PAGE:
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myself, i and the co-director of national right to life. to my immediate right is charlene bayshore, the political direction of our convention here attorney general tom corbett -- [applause] you seem to be pretty popular here in pennsylvania. wait a minute. here we go. congressman tim murphy. [applause] represented this district.
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the political action committee director for national right to life. [applause] dr. david, our own executive director. [applauue] and of course, house republican leader john boehner. [applause] and our own president.
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charlene will now introduce the attorney general tom corvinbin. >> thank you. two years ago during this convention in virginia, we heard from bottoming donald. we are very proud of our attorney general. tom corporat, corporathe is knos fair and unwavering prosecution of officials who betrayed the public trust -- [applause]
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and for making pennsylvania a better and safer place for all of our families include our honorable band members. please, welcome him. [applause] thank you. i certainly appreciate the invitation to attend here today. on behalf of the commonwealth of pennsylvania, let me welcome you to pennsylvania, to my home town. we certainly enjoy it here. how many of you are from out of state? wow. come here and spend a lot of money, please. [laughter] we certainly need help with our budget. i hope yet had an opportunity to see southwestern pennsylvania, and especially pittsburgh. we really enjoy the beauty we
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have here. i always come home to western pennsylvania. it is a beautiful vibrant city in pittsburgh. i encourage you to go see some of our great museums. we have world-class works of art and natural history. you can see where the rivers come together, the allegheny -- if you can say that you pass pittsburg-ese. st. louis calls itself the gateway city, so we called ourselves the long before that. where the gateway to the midwestern and west. we did not have our traditional weekend of fireworks here. we have the about every other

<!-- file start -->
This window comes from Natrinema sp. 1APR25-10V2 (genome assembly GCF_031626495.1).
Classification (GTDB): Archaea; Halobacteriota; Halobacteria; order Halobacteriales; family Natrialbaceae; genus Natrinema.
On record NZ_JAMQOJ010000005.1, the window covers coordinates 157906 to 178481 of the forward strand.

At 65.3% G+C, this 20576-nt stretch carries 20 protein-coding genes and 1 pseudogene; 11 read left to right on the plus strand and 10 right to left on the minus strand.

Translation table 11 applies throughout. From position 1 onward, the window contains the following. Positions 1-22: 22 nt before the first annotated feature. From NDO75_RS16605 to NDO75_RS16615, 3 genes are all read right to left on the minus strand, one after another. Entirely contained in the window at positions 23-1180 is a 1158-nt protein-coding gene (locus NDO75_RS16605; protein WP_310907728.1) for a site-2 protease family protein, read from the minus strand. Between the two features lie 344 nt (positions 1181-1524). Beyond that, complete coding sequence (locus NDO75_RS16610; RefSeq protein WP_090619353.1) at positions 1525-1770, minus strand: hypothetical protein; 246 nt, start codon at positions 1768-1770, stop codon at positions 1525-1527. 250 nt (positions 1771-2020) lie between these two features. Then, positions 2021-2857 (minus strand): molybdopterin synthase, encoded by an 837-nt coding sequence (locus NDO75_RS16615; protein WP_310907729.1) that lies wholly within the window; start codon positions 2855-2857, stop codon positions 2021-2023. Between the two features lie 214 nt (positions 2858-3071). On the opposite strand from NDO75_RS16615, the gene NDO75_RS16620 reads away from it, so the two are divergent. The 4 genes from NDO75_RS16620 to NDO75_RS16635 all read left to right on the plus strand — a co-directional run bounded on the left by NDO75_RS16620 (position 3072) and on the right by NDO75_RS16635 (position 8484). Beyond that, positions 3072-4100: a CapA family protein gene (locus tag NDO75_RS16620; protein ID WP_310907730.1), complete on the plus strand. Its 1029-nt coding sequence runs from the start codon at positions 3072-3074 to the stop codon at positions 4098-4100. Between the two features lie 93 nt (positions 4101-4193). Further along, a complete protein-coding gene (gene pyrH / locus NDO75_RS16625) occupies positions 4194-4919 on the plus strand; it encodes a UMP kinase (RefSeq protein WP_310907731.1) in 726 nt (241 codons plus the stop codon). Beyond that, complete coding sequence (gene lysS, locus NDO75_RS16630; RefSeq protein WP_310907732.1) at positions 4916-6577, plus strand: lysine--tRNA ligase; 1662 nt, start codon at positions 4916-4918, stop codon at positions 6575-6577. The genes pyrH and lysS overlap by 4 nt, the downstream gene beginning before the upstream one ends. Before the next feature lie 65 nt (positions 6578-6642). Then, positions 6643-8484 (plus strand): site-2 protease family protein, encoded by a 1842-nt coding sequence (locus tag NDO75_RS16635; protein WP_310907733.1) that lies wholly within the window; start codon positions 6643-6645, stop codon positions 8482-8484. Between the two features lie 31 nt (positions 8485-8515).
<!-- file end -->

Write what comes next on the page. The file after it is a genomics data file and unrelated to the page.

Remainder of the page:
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weekend, do not we? i know that you are here for a much greater purpose. you celebrate the pro-life movement. i want to congratulate you on attending your 48 annual convention. -- your 40th annual convention. it takes tremendous dedication done as an organization throughout these years. each of us had a different and said the begin role -- and again role in restoring the unborn. together we are making a difference. look at pennsylvania. because of a bipartisan support
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the pro-life leaders in 1989, we saw the passage of the pennsylvania abortion control act which has saved numerous lives. [applause] it has been my honor -- i joined a group in support of new hampshire is abortion and control statute which talent -- which was challenged that time by bureaucrats. it is the firsttcase challenged where the supreme court accepted it in five years in a unanimous decision. they've rolled the first court of appeals overstepped its bounds blocked the parental notification laws.